I also decided that I would give her a plump, flabby appearance. I hope that the exposed stomach, with feathers growing from her skin, is not very nice to look at, whilst her wings are graceful and alluring in contrast.
Creating the feathers on the body
For this section of the project I referred heavily to Pablo Munoz Gomez's (Pablander) guide on how to make feathers in ZBrush, it involves using a FiberMesh method. This project would not have been anywhere near as successful as I had hoped without his guidebook - so I am extremely grateful that he has shared this knowledge.
I strongly recommend you go and check out Pablander's website for yourself!
I first began by masking out the area on my mesh that I wanted to be covered in feathers. I then previewed how this would look under the FiberMesh settings and set the coverage to very high so that the fiber would be large and flat. I altered the width profile graph to set a custom shape for the fiber to follow, allowing me to plot out a feather shape. I then made further adjustments to the feathers covering my masked selection with the various sliders. I needed to repeat this step for individual SubTools because the head needed a different type of feather coverage than the back or chest did.
Creating the wings and tail feathers
For the much larger feathers I actually created a whole new SubTool, instead of masking out an area as I had on the rest of the body. Using a cylinder as a base, I isolated sections of it to group individual sets of polygons. I then masked opposite sides of the cylinder to grow FiberMesh from. Grouping polygons allowed me to then separate out my FiberMesh into sections and create a more realistic feather with ZBrush's groom brushes. (This is also a technique I learnt from Pablander's guide, please go check out his amazing work!)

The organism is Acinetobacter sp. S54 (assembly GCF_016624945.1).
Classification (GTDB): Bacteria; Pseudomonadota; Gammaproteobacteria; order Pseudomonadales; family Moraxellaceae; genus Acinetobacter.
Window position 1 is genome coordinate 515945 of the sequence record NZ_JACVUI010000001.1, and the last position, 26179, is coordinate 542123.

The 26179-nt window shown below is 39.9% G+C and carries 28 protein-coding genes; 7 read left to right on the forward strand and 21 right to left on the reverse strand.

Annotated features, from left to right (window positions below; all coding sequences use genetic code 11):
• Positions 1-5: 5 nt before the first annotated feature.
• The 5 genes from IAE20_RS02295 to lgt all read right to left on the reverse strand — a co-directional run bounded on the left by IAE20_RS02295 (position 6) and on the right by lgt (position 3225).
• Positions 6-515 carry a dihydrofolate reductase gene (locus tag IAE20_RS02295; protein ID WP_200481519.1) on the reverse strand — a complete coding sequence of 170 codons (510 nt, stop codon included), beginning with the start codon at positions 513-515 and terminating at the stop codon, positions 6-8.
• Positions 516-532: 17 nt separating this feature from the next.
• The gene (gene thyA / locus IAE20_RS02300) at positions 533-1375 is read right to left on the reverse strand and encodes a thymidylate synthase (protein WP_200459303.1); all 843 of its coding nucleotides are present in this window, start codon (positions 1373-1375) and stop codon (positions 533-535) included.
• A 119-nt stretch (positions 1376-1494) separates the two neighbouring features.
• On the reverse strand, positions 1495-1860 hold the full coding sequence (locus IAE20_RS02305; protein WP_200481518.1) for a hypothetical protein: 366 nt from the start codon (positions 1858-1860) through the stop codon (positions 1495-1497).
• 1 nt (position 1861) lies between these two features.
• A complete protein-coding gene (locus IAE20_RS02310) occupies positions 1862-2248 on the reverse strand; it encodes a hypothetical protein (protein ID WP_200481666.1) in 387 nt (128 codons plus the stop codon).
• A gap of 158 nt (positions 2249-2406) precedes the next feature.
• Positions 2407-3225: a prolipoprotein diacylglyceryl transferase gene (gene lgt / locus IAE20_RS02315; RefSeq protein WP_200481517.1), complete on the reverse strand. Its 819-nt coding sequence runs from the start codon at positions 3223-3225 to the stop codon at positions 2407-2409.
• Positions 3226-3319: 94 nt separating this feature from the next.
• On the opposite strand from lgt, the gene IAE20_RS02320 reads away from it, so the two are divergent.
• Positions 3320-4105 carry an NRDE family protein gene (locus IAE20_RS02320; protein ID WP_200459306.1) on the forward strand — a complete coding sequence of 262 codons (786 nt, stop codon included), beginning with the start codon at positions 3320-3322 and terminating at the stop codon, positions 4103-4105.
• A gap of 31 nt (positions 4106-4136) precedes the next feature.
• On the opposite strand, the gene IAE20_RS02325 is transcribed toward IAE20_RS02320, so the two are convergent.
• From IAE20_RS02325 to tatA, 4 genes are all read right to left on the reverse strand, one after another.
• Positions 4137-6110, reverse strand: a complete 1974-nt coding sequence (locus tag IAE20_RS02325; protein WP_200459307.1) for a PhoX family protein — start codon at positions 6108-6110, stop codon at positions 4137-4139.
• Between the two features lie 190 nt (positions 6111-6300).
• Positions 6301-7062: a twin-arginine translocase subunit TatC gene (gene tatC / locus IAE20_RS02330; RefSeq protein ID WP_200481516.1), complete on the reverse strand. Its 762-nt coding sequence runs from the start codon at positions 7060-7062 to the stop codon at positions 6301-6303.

The resulting feather was very high poly, but I was only going to be using this mesh for rendering purposes so I did not spend time optimizing the mesh.
I made 4 versions of the feather and duplicated the ones that I needed to create an entire wing. I could insert the feathers over the guide mesh I had made earlier in Maya. The feathers could then be further manipulated in ZBrush with a combination of the Groom brushes, Move and Move Topological tools.
I really love the plume of feathers that harpy eagles have at the back of their heads, so I adopted that into my design as a way of integrating a flowing, graceful and feminine arch to her profile.
Final stages and creating the plinth
Throughout my project I referred back to research I had conducted on Rodin and Michelangelo's sculptures in marble - to analyze how the material appears when raw or carved. I used a primitive cube and the Move brush to manipulate the basic form of the plinth, then subdivided to sculpt in the details.
I used the Fracture brush as a quick base, then applied more detail with Rake, smoothed the forms with SmoothValleys and dug back into it with DamStandard. I also used the Planar brush to flatten the edges and Pinch to refine the silhouette.
I had left the tree as the last piece I made because it was not as important as the silhouette I wanted my Harpy to create, so it was fine to move the tree about to accommodate for the Harpy's feet. It was firstly planned out with ZSpheres so I could create a knobbly, crooked form with this tool before committing to PolyMeshing it. It meant that I only needed to move the Harpy's claws slightly to give her a more believable grip on the tree trunk.